Transnational organized crime today generates $2 trillion in annual revenue, about the size of the UK economy, according to the UN Office on Drugs and Crime. It’s no wonder that, with that kind of cash on hand, authorities throughout the world often seem powerless to police them. But almost everybody leaves a digital trail, according to international affairs and crime reporter Alia Allana, who spoke at the Investigating Criminal Networks panel.

Web Scraping for Non-coders

Ever had a PDF document that you could not crawl with Ctrl + F? Or looked for specific information on a web page that has an endless number of pages? When documents have hundreds of pages or websites scroll for miles, it can be frustrating — not to mention time-consuming. With Pinar Dag and Kuang Keng Kueg Ser‘s guidance, you’ll be web scraping like a pro in no time.

This postwas originally published by the Global Investigative Journalism Network.

Alexandra Jegers is a journalist from Germany who has completed the KAS multimedia program. She has studied economics in Germany and Spain and now writes for Handelsblatt, Capital, and Wirtschaftswoche.

Main image CC-licensed by Unsplash via Evan Kirby.

Categorized in Investigative Research

Online Methods to Investigate the Who, Where, and When of a Person. Another great list by Internet search expert Henk Van Ess.

Searching the Deep Web, by Giannina Segnini. Beginning with advanced tips on sophisticated Google searches, this presentation at GIJC17 by the director of Columbia University Journalism School’s Data Journalism Program moves into using Google as a bridge to the Deep Web using a drug trafficking example. Discusses tracking the container, the ship, and customs. Plus, Facebook research and more.

Tools, Useful Links & Resources, by Raymond Joseph, a journalist and trainer with South Africa’s Southern Tip Media. Six packed pages of information on Twitter, social media, verification, domain and IP information, worldwide phonebooks, and more. In a related GICJ17 presentation, Joseph described “How to be Digital Detective.” 

IntelTechniques is prepared by Michael Bazzell, a former US government computer crime investigator and now an author and trainer. See the conveniently organized resources in left column under “Tools.” (A Jan. 2, 2018, blog post discusses newly added material.)

Investigate with Document Cloud, by Doug Haddix, Executive Director, Investigative Reporters and Editors. A guide to using 1.6 million public documents shared by journalists, analyzing and highlighting your own documents, collaborating with others, managing document workflows and sharing your work online.

Malachy Browne’s Toolkit. More than 80 links to open source investigative tools by one of the best open-source sleuths in the business. When this New York Times senior story producer flashed this slide at the end of his packed GIJC17 session, nearly everyone requested access.

Social Media Sleuthing, by Michael Salzwedel. “Not Hacking, Not Illegal,” begins this presentation from GIJC17 by a founding partner and trainer at Social Weaver.

Finding Former Employees, by James Mintz. “10 Tips on Investigative Reporting’s Most Powerful Move: Contacting Formers,” according to veteran private investigator Mintz, founder and president of The Mintz Group.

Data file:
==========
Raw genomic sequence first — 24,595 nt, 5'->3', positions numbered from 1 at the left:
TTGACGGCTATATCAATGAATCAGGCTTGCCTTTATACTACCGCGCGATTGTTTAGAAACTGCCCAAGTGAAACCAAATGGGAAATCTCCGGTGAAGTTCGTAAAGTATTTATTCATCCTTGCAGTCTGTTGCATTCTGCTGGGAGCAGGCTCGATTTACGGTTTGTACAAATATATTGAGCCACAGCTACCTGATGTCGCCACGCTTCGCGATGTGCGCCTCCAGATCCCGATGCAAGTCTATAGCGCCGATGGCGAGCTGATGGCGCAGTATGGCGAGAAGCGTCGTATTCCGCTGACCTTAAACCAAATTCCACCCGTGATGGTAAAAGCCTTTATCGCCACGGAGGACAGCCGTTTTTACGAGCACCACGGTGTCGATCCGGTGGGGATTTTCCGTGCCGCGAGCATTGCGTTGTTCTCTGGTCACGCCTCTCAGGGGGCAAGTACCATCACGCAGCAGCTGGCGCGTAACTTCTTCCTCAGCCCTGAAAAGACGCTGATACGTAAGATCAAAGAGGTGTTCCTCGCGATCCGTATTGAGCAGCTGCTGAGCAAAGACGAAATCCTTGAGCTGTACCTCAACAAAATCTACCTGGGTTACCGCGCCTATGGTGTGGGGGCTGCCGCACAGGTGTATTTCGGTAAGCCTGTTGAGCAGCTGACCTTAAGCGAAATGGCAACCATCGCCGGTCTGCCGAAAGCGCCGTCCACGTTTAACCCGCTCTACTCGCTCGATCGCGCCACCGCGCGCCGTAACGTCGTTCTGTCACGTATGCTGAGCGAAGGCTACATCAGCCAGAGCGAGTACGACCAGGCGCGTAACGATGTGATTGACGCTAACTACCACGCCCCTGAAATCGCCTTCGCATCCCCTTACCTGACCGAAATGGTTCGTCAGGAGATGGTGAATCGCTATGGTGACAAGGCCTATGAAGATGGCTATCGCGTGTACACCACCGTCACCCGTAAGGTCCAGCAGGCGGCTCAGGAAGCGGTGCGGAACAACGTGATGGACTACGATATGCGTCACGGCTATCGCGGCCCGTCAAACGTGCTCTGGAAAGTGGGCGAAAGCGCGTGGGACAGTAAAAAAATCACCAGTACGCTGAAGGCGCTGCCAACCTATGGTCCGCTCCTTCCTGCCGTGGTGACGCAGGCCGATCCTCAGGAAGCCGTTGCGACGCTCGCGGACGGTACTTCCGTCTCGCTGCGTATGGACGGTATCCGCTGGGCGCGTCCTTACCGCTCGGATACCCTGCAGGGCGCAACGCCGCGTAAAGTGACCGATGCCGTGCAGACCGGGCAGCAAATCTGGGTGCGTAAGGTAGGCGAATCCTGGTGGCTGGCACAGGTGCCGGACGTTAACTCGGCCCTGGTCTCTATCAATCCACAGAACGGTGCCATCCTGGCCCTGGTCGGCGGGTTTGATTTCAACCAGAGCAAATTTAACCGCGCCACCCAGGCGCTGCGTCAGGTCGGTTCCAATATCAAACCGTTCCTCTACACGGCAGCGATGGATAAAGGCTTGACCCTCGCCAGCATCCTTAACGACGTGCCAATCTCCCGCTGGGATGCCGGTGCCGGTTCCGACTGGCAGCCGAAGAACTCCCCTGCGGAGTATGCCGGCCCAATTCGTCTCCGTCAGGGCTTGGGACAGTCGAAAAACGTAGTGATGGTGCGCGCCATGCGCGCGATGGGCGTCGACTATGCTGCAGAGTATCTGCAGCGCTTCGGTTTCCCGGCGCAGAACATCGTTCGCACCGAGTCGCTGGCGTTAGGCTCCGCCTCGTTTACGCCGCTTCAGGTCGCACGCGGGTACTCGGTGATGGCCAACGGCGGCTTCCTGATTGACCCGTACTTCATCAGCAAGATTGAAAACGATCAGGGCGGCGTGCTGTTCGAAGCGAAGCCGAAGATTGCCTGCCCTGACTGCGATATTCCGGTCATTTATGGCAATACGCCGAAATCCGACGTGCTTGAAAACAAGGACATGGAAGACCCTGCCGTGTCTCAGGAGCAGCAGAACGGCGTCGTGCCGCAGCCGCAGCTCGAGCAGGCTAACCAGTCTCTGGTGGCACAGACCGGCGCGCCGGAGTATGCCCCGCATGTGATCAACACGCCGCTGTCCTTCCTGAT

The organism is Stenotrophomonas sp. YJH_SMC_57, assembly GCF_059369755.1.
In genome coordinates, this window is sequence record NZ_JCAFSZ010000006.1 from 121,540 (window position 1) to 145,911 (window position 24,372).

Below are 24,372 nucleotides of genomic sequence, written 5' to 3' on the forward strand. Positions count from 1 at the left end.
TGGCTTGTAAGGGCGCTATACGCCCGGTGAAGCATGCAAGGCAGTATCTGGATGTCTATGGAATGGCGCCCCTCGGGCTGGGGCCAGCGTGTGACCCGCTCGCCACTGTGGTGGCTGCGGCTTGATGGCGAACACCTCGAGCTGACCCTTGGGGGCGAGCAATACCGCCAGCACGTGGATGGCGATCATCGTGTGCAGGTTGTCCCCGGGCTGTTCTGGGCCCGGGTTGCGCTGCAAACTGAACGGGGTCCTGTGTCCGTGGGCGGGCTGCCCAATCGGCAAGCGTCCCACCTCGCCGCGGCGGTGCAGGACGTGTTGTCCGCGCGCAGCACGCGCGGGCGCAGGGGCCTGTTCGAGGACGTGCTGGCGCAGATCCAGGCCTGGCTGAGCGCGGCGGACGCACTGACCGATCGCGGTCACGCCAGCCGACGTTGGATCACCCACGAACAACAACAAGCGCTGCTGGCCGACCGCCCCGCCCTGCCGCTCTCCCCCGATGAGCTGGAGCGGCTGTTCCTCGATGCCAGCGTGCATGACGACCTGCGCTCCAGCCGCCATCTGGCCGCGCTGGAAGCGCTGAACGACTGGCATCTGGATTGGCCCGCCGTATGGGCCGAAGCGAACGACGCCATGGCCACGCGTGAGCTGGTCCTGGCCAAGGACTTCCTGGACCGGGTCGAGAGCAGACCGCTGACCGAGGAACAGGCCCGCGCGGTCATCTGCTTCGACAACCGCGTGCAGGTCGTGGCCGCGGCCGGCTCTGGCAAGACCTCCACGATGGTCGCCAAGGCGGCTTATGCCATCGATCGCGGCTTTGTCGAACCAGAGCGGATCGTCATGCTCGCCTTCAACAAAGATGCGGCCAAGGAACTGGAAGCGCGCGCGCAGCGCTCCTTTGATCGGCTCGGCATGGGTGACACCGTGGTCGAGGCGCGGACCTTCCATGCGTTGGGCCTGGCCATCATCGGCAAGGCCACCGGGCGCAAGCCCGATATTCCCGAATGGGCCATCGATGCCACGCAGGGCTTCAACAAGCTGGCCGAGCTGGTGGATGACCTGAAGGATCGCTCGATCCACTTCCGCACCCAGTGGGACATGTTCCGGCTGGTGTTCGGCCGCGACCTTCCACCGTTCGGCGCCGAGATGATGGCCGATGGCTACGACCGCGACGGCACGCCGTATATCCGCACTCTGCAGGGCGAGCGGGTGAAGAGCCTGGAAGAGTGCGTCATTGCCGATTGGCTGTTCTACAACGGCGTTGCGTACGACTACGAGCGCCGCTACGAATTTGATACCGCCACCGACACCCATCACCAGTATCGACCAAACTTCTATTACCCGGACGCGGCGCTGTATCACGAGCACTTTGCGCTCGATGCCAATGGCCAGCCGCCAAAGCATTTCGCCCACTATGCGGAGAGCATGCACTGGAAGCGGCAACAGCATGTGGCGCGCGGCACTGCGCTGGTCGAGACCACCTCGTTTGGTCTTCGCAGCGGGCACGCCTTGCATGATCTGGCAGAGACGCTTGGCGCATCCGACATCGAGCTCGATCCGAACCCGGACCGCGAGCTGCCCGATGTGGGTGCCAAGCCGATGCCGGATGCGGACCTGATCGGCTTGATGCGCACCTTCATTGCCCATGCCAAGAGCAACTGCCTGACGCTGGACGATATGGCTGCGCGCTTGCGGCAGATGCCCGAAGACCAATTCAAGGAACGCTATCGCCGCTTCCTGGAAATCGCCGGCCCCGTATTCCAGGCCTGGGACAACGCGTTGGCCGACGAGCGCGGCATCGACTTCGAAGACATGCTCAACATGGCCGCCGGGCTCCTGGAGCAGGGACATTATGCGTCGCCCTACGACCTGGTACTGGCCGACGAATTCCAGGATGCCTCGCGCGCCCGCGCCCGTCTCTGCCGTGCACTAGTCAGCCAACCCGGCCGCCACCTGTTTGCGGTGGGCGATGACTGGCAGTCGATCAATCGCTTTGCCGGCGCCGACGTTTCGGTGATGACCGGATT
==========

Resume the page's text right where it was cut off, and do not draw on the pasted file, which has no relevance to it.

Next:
Investigative Research Links from Margot Williams. The former research editor at The Intercept offers an array of suggestions, from “Effective Google Searching” to a list of “Research Guru” sites.

Bellingcat’s Digital Forensics Tools, a wide variety of resources here: for maps, geo-based searches, images, social media, transport, data visualization, experts and more.

List of Tools for Social Media Research, a tipsheet from piqd.de’s Frederik Fischer at GIJC15.

SPJ Journalist’s Toolbox from the Society of Professional Journalists in the US, curated by Mike Reilley. Includes an extensive list of, well, tools.

How to find an academic research paper, by David Trilling, a staff writer for Journalist’s Resource, based at Harvard’s Shorenstein Center on Media, Politics and Public Policy.

Using deep web search engines for academic and scholarly research, an article by Chris Stobing in VPN & Privacy, a publication of Comparitech.com, a UK company that aims to help consumers make more savvy decisions when they subscribe to tech services such as VPNs.

Step by step guide to safely accessing the darknet and deep web, an article by Paul Bischoff in VPN & Privacy, a publication of Comparitech.com, a UK company that aims to help consumers make more savvy decisions when they subscribe to tech services such as VPNs.

Research Beyond Google: 56 Authoritative, Invisible, and Comprehensive Resources, a resource from Open Education Database, a US firm that provides a comprehensive online education directory for both free and for-credit learning options.

The Engine Room,  a US-based international NGO, created an Introduction to Web Resources, that includes a section on making copies of information to protect it from being lost or changed.

Awesome Public Datasets, a very large community-built compilation organized by topic.

Online Research Tools and Investigative Techniques by the BBC’s ace online sleuth Paul Myers has long been a starting point for online research by GIJN readers. His website, Research Clinic, is rich in research links and “study materials.”

Source: This article was published gijn.org

Categorized in Online Research